The Diocese of Phoenix’s Office of Child and Youth Protection assists individuals and families who have been directly affected by sexual abuse, whether in the Diocese or that of their childhood. Counseling referrals, spiritual direction, healing Masses, community services, and meetings with Bishop Dolan are all offered.

The Diocese conducts rigorous screening of clergy and anyone else who works with children. This includes religious, seminarians, employees and volunteers.

The Diocese has been audited annually — including an on-site inspection in 2017 – and maintains full compliance with the Charter.

Bishop Dolan hailed the office’s work Sunday.

He also used his message to reference a new Vatican document addressing abuse as it relates to human dignity.

The Dicastery for the Doctrine of Faith released the statement April 8. The dicastry is the Roman Curia department charged with the Church’s religious discipline.

“Dignitas Infinita” renewed the Church’s conviction that all human beings—created by God and redeemed by Christ—must be recognized and treated with respect and love.

The document discusses the violation of that dignity through not only child abuse but abortion, euthanasia, violence against women, human trafficking and other areas.

Bishop Dolan said that child abuse, as well as slavery and human trafficking, violate
the God-given – or inalienable right of human dignity, as conveyed in the first chapter of the Bible’s Book of Genesis.

“We are made in God’s image and likeness. That inalienable – or innate – human dignity can never be annulled,” he said.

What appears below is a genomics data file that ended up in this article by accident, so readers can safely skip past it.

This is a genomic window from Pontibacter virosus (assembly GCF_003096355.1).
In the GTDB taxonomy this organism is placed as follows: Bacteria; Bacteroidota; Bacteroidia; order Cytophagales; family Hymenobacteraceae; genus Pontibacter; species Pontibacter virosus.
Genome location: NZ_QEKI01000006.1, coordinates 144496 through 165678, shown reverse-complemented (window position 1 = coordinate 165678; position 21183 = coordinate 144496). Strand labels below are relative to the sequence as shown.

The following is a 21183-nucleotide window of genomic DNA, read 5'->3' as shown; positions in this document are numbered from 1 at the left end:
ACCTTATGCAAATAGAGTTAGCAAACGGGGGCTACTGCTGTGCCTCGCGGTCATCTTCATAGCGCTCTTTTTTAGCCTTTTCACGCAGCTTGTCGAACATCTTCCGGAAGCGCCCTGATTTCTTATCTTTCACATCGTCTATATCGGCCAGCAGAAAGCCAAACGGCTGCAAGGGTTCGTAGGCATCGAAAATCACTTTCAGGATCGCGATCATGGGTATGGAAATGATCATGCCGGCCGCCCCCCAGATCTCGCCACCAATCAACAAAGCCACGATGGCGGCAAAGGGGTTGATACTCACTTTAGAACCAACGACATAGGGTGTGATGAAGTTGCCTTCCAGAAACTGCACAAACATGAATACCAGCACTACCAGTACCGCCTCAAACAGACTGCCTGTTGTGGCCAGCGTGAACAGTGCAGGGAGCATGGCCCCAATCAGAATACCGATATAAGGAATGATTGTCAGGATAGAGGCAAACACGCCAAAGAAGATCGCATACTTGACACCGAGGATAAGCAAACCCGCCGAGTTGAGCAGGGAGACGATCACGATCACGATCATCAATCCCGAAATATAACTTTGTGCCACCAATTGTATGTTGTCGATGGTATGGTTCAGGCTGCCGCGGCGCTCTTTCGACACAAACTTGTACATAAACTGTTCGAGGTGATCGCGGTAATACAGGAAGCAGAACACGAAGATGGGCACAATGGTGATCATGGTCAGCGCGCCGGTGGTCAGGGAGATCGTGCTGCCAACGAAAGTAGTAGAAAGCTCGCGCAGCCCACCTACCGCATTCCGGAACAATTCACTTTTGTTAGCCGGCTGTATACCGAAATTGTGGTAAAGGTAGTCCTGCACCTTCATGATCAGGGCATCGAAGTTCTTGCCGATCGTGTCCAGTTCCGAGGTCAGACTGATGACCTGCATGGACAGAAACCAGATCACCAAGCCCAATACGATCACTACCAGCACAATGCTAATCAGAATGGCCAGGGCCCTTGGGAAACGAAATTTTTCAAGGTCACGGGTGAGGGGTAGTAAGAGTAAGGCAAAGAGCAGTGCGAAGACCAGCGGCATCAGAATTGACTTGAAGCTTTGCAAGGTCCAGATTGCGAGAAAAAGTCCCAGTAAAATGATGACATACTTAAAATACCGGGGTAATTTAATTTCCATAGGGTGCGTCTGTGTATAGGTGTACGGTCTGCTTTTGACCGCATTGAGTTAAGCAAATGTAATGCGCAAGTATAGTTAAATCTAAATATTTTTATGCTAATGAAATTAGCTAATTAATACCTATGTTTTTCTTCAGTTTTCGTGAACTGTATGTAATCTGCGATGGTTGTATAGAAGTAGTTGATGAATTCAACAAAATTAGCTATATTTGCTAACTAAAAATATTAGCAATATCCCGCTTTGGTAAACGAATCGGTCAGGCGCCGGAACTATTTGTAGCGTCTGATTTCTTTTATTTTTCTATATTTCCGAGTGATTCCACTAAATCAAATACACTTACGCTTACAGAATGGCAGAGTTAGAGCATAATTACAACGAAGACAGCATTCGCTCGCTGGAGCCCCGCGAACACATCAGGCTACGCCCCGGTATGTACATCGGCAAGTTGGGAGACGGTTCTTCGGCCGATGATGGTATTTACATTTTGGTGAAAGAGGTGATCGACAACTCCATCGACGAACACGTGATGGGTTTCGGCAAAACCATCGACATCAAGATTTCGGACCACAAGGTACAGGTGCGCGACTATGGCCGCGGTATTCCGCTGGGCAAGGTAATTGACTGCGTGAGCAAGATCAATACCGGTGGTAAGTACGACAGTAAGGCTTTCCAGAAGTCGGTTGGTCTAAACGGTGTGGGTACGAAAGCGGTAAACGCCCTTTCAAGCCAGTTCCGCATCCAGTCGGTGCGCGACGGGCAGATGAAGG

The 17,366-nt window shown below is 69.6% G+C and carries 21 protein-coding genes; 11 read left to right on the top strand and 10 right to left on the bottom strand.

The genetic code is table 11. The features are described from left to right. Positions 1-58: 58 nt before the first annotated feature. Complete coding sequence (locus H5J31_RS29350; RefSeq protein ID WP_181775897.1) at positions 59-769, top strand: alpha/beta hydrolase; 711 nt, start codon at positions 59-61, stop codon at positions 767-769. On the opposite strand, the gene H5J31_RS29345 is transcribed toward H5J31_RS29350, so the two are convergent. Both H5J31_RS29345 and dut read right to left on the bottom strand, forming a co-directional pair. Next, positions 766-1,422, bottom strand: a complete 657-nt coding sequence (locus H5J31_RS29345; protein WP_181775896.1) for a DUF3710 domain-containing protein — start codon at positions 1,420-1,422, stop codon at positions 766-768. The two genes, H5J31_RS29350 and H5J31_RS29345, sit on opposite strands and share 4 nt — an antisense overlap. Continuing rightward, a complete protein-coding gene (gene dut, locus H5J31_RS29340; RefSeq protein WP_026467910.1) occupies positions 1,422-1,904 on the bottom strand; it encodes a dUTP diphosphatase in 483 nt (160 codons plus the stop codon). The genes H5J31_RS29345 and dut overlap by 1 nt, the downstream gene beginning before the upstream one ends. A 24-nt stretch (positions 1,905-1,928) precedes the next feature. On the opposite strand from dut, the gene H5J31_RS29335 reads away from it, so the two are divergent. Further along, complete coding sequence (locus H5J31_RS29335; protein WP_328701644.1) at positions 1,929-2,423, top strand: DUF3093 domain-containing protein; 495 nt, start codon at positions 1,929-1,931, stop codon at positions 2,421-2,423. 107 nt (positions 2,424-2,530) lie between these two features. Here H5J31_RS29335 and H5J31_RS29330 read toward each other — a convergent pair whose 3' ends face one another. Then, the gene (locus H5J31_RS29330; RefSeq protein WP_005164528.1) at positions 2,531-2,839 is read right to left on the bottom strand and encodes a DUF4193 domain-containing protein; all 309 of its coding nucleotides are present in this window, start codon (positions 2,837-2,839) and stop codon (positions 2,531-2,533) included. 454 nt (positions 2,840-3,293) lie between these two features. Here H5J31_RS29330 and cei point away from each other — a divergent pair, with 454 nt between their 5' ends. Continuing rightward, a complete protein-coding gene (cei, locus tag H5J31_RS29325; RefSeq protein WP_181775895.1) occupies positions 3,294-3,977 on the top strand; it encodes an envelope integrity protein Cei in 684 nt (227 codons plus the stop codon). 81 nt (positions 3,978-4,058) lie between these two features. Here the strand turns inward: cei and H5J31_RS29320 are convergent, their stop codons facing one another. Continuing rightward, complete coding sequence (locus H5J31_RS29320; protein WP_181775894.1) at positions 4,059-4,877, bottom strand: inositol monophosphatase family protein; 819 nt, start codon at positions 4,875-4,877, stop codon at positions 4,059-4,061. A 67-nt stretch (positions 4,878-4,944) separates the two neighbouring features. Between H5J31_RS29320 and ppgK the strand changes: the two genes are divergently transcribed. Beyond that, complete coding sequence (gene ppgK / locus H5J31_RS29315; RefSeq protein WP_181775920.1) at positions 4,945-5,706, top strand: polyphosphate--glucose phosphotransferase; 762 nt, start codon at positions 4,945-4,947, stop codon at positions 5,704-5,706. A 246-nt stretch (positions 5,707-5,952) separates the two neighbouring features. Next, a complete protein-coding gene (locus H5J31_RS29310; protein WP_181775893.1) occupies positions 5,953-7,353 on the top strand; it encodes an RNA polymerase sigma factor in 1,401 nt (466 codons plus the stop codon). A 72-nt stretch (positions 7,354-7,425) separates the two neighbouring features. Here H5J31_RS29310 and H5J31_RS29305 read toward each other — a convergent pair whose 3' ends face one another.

Still, as others pointed out, the scars of abuse are daunting.

“Some of the survivors I’ve worked with; it was their faith in the Church that sustained them,” said Dcn. Nojadera. “There are others who have said they don’t want to have anything to do with the Church.”


In his Homily, Bishop Dolan pointed to God’s unwavering commitment to his created beings, even in the midst of such suffering, and urged survivors and families to lean on the triune God for healing and comfort, bearing in mind the suffering and resurrection of His only Son.

“Our God does not abandon us. He does not nullify our human dignity,” he said.

“Jesus is the only answer, and we need to listen to His voice.”


“God of endless love, ever caring, ever strong, always present, always just:

You gave your only Son to save us by the blood of his cross.

Gentle Jesus, shepherd of peace, join to your own suffering the pain of all who have been hurt in body, mind, and spirit by those who betrayed the trust placed in them.

Hear our cries as we agonize over the harm done to our brothers and sisters.

Soothe their restless hearts with hope, steady their shaken spirits with faith.

Grant them justice for their cause, enlightened by your truth.

Holy Spirit, comforter of hearts, heal your people’s wounds and transform our brokenness. Grant us courage and wisdom, humility, and grace, so that we may act with justice and find peace in you.

We ask this through Christ, our Lord. Amen.”

Dicastery Declaration for the Doctrine of Faith on Human Dignity

Diocese of Phoenix Office of Child and Youth Protection